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Tesco Dave and Harrods

December 4, 2011

What would Christmas be without M and S? well the simple answer is Chrita. There are a number of collections of beach traders on the beach here at Watamu in Kenya, where I have just three days left before returning to the tender embrace of the south of France. They enjoy giving themselves famous names and the claiming to be the official Kenyan outlet for, amongst others, Harrods, Peter Jones, Fortnum and Mason (didn’t know they had shops?) Debenhams and of course Marks and Spencers. The most believable though was the guy who rushed out from beneath his roughly thatched open fronted establishment claiming to be the local Tesco’s. He was more convincing because he was proudly displaying his Tesco’s staff badge with his name; Tesco Dave.

I have a picture of the type of establishment purporting to be the local branches of these exalted names which is my first photo of the day. They have any number of bargains  on offer and in fact I think I am going back to Harrods in the morning to get that carved ebony giraffe which was on offer at 500 Kenyan shillings, about £3.50 at today’s exchange rates according to the best forex provider Currencies Direct. It is amazing how much cheaper Harrods Kenya is that Harrods Knightsbridge.

Harrods, Kenya next door to the Kenyan Tesco

The shopping in these outlets has been a revelation. I have been lucky enough to buy Oakley sunglasses for under £2 and even some Nike shades for around £1.50, both pairs originals, at least that is what Tesco Dave told me they were. There was a few more top quality outlets just below Mapangos, our venue for lunch yesterday, in the next beach just past the headland to the north of Medina Palms.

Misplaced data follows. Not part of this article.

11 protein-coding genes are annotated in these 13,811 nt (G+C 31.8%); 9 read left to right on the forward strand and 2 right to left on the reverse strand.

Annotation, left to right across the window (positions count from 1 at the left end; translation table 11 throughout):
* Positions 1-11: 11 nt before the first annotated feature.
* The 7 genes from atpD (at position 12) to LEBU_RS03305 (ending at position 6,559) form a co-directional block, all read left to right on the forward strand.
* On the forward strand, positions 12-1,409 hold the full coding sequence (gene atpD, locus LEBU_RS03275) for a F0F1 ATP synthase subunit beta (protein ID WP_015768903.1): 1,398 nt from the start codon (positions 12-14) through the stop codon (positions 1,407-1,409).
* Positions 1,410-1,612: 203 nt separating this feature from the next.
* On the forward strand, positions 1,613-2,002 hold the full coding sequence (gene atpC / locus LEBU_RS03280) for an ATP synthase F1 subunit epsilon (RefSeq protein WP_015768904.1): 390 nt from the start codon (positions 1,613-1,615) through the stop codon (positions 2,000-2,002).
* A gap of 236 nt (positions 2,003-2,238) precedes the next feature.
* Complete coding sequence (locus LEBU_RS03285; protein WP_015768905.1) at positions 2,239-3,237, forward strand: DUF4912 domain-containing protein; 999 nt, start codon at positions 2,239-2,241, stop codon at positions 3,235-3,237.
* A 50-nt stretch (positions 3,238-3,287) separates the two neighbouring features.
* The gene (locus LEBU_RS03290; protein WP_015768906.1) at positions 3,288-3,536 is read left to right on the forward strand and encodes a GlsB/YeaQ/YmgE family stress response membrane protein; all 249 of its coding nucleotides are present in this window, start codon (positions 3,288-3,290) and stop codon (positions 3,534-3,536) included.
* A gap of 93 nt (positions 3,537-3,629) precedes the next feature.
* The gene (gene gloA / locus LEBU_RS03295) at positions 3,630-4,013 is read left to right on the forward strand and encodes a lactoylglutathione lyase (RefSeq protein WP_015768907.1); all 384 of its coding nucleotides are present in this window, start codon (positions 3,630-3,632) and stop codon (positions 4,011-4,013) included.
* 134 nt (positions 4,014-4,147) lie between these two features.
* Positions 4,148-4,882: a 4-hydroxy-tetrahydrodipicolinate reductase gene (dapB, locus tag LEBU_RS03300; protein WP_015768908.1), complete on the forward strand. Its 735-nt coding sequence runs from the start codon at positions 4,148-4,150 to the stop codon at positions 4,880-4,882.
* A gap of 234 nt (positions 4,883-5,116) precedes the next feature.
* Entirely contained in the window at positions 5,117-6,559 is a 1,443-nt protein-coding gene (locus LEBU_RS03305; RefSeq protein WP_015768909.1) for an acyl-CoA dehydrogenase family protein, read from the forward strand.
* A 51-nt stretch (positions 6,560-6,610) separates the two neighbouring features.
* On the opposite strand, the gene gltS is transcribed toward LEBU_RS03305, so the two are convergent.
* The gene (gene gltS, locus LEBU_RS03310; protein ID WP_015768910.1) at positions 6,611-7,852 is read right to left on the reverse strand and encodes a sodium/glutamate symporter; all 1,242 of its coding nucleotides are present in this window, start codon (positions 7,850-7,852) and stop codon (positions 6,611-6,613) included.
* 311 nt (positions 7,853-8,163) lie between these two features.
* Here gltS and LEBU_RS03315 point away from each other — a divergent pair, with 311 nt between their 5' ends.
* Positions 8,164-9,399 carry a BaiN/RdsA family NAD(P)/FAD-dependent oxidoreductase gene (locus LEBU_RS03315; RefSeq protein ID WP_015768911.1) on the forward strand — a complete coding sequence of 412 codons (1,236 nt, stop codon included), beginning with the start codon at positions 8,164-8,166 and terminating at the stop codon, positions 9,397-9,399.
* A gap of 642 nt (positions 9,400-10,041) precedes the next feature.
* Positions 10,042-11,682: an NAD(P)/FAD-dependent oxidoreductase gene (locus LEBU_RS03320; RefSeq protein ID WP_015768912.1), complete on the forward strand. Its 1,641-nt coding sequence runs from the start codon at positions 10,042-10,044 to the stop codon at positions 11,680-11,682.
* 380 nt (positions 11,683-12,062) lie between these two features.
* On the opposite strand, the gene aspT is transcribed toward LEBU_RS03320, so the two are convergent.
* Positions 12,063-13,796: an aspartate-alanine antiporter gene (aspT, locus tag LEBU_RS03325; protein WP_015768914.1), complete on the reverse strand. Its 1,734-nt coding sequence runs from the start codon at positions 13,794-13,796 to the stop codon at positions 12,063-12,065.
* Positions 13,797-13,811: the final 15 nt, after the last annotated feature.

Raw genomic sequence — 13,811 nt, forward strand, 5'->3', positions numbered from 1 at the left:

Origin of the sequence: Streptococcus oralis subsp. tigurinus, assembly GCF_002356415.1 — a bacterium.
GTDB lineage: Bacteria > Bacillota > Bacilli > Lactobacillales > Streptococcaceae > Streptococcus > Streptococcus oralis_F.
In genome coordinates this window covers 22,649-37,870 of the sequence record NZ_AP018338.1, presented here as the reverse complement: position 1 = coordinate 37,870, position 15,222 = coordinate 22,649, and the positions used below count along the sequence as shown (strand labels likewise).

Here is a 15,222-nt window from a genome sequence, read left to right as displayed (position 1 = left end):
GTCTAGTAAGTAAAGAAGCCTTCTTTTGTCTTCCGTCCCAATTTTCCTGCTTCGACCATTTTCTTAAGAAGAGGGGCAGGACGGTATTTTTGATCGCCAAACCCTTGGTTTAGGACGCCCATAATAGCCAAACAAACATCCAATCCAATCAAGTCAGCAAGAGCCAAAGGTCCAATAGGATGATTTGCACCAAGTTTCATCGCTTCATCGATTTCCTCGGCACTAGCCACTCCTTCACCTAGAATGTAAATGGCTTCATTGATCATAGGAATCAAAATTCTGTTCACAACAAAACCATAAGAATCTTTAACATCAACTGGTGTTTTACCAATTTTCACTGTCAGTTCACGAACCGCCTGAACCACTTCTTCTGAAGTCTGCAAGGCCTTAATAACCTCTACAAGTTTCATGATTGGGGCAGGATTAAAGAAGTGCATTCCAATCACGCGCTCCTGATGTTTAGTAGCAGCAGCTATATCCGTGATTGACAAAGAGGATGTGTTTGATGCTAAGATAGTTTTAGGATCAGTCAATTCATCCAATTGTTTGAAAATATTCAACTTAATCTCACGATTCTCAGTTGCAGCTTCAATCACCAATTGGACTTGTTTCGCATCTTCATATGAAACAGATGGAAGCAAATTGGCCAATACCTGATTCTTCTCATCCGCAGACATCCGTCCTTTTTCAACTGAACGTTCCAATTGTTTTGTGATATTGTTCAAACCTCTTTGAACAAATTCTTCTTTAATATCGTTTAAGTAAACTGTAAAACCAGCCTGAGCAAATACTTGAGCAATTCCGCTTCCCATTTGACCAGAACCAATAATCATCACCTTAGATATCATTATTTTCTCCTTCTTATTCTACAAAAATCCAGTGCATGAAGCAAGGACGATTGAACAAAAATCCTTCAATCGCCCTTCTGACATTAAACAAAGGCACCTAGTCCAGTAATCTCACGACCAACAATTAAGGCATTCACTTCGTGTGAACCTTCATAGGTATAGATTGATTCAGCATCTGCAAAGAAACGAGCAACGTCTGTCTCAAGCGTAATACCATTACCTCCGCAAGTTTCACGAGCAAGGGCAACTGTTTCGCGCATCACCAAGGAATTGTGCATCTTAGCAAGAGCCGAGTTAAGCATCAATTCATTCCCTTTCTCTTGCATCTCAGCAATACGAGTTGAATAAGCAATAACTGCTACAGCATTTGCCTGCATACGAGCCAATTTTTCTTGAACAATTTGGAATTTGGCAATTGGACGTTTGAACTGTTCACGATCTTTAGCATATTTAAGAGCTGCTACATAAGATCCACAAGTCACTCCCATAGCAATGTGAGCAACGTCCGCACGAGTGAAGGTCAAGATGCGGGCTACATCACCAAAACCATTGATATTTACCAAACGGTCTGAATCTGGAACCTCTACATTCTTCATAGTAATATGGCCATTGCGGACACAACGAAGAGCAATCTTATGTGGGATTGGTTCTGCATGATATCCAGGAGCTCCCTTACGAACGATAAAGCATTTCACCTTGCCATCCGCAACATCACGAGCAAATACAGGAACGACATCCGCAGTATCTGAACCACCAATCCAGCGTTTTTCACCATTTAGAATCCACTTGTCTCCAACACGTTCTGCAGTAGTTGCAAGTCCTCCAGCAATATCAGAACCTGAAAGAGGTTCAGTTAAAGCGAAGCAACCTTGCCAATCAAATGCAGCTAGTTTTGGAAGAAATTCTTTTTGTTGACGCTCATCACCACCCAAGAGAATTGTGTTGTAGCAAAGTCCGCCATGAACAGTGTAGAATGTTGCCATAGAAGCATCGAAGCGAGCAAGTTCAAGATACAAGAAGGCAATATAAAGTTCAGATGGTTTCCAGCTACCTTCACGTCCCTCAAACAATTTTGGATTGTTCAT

Mapangos is set in a beautiful horseshoe bay of white sand with two large islands in the mouth, the biggest of which is accessible by paddling over at low tide. I took this picture from the pool area looking out on to the Indian Ocean. My chosen repast of lobster linguine was divine as was its price, some £6. Catering mostly for the Italian ex pat community and holiday makers, pizza and pasta loomed large, but every restaurant we have been to has also had fantastic seafood available.

Mapengos at Turtle Bay, Watamu

After lunch a dip in the warm Indian Ocean preceded early evening cocktails, eschewed myself in favour a gin and tonic of the highest quality. I suspect that neither the Gordons gin nor the Schweppes tonics had been sourced from Tesco Dave.

Last night, dinner at Alhamra under the stars watching the anvil shaped clouds hovering on the horizon expel the occasional flash of lightning. Another culinary triumph of the most delicious fish caked in a ginger sauce unaided by the distant storm, this time sadly without being offered black pudding for desert as we had on the previous evening.

Today, being Sunday, we are being prepared for a special treat, a Sunday lunch in the finest African tradition. We have not been told where it will be or what it entails, but if our hosts are excited about it, then so am I, because none of the meals, vistas or venues that they have shown us since we arrived in Africa about a week ago has been anything other than exceptional. I expect to be enjoying writing about today’s experience in tomorrows column.

We still have a few tasks to perform before flying to Nairobi on Tuesday, we have to go turtle watching, to collect my lime green hand made matching golf shorts and shirt made from the local material, and of course I must tap up all my long haul BA pilot frinds to ensure our return is also the subject of an upgrade.

Chris France

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